Tantallon Castle

On the Firth of Forth, 20 Miles East of Edinburgh

Click here for pictures of Tantallon Castle.

... Tantallon vast,
Broad, massive, high and stretching far,
And held impregnable in war,
On a projecting rock it rose,
And round three sides the ocean flows.

Marmion, Sir Walter Scott

While Caerlaverock is everyone's idea of a medieval castle, Tantallon is an aberration, a markedly unique structure designed for the terrain it protected and the era in which it was built. But while Caerlaverock seems alive, if not thriving, Tantallon is dead, like the skeletal remains of some long deceased monster, slain with great difficulty and violence.

Tantallon sits on a bluff on the edge of the North Sea, overlooking a flat expanse of farmland. Behind the castle, to the north, sits Bass Rock at the mouth of the Firth of Forth. Tantallon consists of two walls: the main (southern) curtain wall that rises some 5 or 6 stories. and a shorter western wall. Attack from either side was impossible; the bluff cuts away from the eastern and western edges of the curtain wall at 45 degree angles. To bombard the fortress from that side, an attacker would have to lay a cannon on another bluff a mile or two to the southeast and even then the angle would be obscured.

The caretaker's booth near the paved parking lot obscures the view of the fortress. Just beyond the booth is a large earthen entrenchment, possibly defensive in nature but probably created by one of the castle's attackers. From behind this entrenchment only the top of Tantallon can be seen, giving one a sense of protection from the beast beyond. The walk to the castle took me northeast past the remains of an earthen ravelin (triangular gun platform) and then past the outer ditch, a large gash used to defend the castle against siege engines. A stone structure appeared ahead with a low stone wall to the left and a natural cut in the bluff to the right. This structure was a cannon site and low tower, allowing the castle's defenders to fire directly at attackers making for the outer gate. Seizing this would have been difficult for though the site lay away from the castle proper, the low stone wall served to channel an attack directly towards the structure's guns. This site lies right on the edge of the bluff, and so cannot be attacked from the south or east. A flanking attack from the north could clear out this bastion, but not without exposing the attackers to cannon and arquebus fire from the castle itself. The aforementioned ravelin could be taken, but at the expense of being fired upon by both the gun site and the castle.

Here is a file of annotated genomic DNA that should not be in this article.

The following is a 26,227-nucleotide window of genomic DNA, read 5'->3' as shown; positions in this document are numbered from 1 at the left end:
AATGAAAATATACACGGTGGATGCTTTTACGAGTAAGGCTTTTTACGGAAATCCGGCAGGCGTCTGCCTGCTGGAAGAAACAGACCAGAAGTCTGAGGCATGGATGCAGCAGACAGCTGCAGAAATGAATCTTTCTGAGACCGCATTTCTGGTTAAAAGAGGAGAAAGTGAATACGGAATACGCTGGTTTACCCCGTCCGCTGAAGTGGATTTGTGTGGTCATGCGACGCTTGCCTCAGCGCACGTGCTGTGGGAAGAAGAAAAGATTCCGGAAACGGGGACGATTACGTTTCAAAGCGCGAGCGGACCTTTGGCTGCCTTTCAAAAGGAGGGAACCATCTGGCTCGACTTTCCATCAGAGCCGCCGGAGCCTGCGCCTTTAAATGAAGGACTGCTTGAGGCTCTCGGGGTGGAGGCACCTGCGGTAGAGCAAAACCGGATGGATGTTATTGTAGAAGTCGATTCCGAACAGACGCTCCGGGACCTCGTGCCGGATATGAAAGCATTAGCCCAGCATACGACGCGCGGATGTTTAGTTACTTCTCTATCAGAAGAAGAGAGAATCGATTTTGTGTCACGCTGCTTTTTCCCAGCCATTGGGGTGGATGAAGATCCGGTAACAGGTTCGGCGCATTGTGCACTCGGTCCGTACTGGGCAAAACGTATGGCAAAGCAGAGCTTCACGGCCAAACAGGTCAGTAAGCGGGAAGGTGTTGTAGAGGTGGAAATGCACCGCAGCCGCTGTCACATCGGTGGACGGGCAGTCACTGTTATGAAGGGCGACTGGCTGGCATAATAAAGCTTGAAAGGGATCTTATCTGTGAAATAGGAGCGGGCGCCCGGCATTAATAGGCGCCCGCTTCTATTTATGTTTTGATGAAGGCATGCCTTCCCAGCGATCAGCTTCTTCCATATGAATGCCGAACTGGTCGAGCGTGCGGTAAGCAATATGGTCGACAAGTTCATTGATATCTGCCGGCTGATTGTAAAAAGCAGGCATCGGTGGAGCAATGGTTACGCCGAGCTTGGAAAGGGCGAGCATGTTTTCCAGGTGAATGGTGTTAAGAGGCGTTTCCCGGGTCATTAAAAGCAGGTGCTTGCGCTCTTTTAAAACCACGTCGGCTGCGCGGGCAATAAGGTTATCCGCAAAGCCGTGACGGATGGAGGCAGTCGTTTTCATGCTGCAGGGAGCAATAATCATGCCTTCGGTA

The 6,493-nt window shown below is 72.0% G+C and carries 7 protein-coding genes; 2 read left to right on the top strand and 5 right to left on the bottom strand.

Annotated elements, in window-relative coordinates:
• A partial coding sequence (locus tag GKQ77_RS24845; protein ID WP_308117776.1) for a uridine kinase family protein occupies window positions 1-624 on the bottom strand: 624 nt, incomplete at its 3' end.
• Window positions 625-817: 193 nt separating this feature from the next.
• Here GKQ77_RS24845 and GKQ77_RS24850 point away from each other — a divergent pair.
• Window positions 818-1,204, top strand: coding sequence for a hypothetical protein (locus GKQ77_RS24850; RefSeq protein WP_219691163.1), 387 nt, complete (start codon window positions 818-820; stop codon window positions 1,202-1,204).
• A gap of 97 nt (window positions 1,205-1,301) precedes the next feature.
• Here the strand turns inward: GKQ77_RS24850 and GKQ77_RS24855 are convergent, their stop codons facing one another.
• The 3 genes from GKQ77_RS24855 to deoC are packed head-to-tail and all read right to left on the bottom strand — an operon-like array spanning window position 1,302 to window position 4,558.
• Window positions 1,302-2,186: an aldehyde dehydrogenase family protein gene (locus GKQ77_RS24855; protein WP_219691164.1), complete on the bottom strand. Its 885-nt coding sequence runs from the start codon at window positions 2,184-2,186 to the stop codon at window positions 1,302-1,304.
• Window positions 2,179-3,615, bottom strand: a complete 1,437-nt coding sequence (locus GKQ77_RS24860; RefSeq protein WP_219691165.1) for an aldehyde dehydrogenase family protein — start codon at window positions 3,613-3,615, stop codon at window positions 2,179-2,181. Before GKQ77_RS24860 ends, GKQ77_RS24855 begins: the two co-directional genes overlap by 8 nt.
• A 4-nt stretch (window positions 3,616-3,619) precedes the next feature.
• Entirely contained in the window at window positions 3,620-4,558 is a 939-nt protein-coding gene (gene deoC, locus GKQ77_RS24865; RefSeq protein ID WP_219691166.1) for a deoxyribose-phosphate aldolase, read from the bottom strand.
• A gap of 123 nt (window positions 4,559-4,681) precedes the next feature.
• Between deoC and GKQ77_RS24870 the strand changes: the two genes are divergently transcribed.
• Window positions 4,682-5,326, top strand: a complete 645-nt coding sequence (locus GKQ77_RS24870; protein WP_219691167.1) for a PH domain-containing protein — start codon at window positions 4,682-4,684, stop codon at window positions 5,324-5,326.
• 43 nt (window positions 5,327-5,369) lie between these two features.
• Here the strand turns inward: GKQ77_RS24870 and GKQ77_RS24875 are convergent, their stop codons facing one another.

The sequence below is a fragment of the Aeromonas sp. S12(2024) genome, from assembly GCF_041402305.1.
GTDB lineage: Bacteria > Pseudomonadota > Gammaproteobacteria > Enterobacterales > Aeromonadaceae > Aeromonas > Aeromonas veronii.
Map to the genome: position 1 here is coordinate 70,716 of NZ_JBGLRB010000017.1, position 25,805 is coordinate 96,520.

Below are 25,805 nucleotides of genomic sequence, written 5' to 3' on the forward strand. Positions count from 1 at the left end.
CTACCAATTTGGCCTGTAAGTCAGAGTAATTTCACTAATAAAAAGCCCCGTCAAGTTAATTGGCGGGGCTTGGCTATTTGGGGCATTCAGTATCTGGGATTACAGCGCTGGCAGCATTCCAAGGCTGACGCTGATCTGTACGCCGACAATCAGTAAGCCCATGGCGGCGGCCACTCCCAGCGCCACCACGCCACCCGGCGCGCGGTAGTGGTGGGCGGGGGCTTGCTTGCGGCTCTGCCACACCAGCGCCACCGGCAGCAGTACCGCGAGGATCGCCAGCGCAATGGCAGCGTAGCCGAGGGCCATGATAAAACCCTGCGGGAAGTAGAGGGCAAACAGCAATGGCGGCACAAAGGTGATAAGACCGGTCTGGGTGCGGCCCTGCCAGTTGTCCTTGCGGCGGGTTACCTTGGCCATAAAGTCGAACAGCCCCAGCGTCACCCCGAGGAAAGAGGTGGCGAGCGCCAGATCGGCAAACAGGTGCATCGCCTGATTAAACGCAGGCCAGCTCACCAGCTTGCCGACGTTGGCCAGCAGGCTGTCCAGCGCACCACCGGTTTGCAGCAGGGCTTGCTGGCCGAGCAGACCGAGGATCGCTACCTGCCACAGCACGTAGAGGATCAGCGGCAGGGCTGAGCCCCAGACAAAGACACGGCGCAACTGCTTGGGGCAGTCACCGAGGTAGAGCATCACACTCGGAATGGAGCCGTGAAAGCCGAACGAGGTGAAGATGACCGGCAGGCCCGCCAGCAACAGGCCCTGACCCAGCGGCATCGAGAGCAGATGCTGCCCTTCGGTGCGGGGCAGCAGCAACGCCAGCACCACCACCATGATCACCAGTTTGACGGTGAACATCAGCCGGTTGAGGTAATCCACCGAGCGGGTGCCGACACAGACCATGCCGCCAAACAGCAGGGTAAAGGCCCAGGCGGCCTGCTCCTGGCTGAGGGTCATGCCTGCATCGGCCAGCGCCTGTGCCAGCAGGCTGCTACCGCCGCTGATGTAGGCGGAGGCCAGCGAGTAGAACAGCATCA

The outer gate at right angles to the gun site took me into the yard in front of the castle and afforded me my first good look at Tantallon. The castle's main wall to right and left of the main gate is an almost featureless curtain of red orange stone, ending in a ruined tower at either end. The main gate cuts through the blunt ruin of an outer barbican (protected gateway), and into a fore tower added after the siege of King James V of Scotland in 1528. In fact, the fore tower was completed in 1556 and was designed for cannon against cannon, with rounded corners, gun holes, and a large gun platform on top. The fore tower was built against the wall's original mid tower; inside are windows that were blocked when the later tower was completed. Stone ramparts still exist on the top of the curtain wall, but any wood that had been used to top the wall has long since disappeared.

The wall's most notable feature, though, is its pockmarked appearance. The siege of the castle during the English Civil War (in 1651) had done most of the damage. A group of irregular cavalry, known as "moss troopers" had captured the castle and were raiding Oliver Cromwell's supply lines. Cromwell sent General Monk to attack the castle with between 2000 and 3000 men. The moss troopers numbered 91 men, with 15 or 16 guns and about 120 small arms. Monk burned the hamlet of Castleton and chased the troopers into the castle. Although many of Monk's cannon balls had not penetrated the wall or fore tower, the two end towers were reduced to rubble and the outer barbican was breached. Sir James Balfour's narrative of the events states the following:

Capitane Alexander Setton defendit the same gallantly; bot after that the enimeyes canon had oppind a werey large breache, and filled the dray ditche with the wall, he entered it by storme. The Capitane and thesse few men [which] were with him, betooke themselves to [the] tower, and resolued to sell their lives at als good a rait as they could, if that quarter should [be] denayed them; bot the enimey seinng them stand gallantly to it, preferrid them quarters, which they excepted.